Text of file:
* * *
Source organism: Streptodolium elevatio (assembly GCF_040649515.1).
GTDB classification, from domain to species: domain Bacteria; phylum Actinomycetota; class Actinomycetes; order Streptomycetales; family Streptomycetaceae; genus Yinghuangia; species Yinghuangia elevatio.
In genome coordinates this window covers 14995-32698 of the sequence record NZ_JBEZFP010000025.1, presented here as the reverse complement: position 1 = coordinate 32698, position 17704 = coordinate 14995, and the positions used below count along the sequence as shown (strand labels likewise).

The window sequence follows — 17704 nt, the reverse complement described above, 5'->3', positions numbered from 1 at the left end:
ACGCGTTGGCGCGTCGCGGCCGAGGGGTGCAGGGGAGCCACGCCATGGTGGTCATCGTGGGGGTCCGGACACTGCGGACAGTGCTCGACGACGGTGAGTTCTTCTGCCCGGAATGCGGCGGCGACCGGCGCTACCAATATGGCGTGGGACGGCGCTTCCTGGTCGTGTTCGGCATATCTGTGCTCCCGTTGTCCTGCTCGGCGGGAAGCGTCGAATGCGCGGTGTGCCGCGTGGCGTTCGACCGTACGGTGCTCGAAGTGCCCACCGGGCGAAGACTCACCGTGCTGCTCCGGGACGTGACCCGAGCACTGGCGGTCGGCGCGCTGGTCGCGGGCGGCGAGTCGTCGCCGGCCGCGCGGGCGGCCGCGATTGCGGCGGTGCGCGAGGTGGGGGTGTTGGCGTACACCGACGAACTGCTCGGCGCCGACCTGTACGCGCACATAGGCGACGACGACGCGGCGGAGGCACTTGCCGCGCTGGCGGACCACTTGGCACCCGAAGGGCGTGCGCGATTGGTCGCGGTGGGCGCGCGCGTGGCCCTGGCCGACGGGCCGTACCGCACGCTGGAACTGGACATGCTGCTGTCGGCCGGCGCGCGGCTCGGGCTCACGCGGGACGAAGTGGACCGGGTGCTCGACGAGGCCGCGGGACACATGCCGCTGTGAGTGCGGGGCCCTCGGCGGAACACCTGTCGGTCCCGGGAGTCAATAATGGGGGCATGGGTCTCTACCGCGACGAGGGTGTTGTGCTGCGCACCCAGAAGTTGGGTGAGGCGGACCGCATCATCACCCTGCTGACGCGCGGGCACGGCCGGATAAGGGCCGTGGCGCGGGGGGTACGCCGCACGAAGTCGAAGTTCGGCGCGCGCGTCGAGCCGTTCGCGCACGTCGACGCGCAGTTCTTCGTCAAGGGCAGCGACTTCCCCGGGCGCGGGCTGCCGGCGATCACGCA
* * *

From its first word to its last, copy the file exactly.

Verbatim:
Source organism: Streptodolium elevatio (assembly GCF_040649515.1).
GTDB classification, from domain to species: domain Bacteria; phylum Actinomycetota; class Actinomycetes; order Streptomycetales; family Streptomycetaceae; genus Yinghuangia; species Yinghuangia elevatio.
In genome coordinates this window covers 14995-32698 of the sequence record NZ_JBEZFP010000025.1, presented here as the reverse complement: position 1 = coordinate 32698, position 17704 = coordinate 14995, and the positions used below count along the sequence as shown (strand labels likewise).

The window sequence follows — 17704 nt, the reverse complement described above, 5'->3', positions numbered from 1 at the left end:
ACGCGTTGGCGCGTCGCGGCCGAGGGGTGCAGGGGAGCCACGCCATGGTGGTCATCGTGGGGGTCCGGACACTGCGGACAGTGCTCGACGACGGTGAGTTCTTCTGCCCGGAATGCGGCGGCGACCGGCGCTACCAATATGGCGTGGGACGGCGCTTCCTGGTCGTGTTCGGCATATCTGTGCTCCCGTTGTCCTGCTCGGCGGGAAGCGTCGAATGCGCGGTGTGCCGCGTGGCGTTCGACCGTACGGTGCTCGAAGTGCCCACCGGGCGAAGACTCACCGTGCTGCTCCGGGACGTGACCCGAGCACTGGCGGTCGGCGCGCTGGTCGCGGGCGGCGAGTCGTCGCCGGCCGCGCGGGCGGCCGCGATTGCGGCGGTGCGCGAGGTGGGGGTGTTGGCGTACACCGACGAACTGCTCGGCGCCGACCTGTACGCGCACATAGGCGACGACGACGCGGCGGAGGCACTTGCCGCGCTGGCGGACCACTTGGCACCCGAAGGGCGTGCGCGATTGGTCGCGGTGGGCGCGCGCGTGGCCCTGGCCGACGGGCCGTACCGCACGCTGGAACTGGACATGCTGCTGTCGGCCGGCGCGCGGCTCGGGCTCACGCGGGACGAAGTGGACCGGGTGCTCGACGAGGCCGCGGGACACATGCCGCTGTGAGTGCGGGGCCCTCGGCGGAACACCTGTCGGTCCCGGGAGTCAATAATGGGGGCATGGGTCTCTACCGCGACGAGGGTGTTGTGCTGCGCACCCAGAAGTTGGGTGAGGCGGACCGCATCATCACCCTGCTGACGCGCGGGCACGGCCGGATAAGGGCCGTGGCGCGGGGGGTACGCCGCACGAAGTCGAAGTTCGGCGCGCGCGTCGAGCCGTTCGCGCACGTCGACGCGCAGTTCTTCGTCAAGGGCAGCGACTTCCCCGGGCGCGGGCTGCCGGCGATCACGCA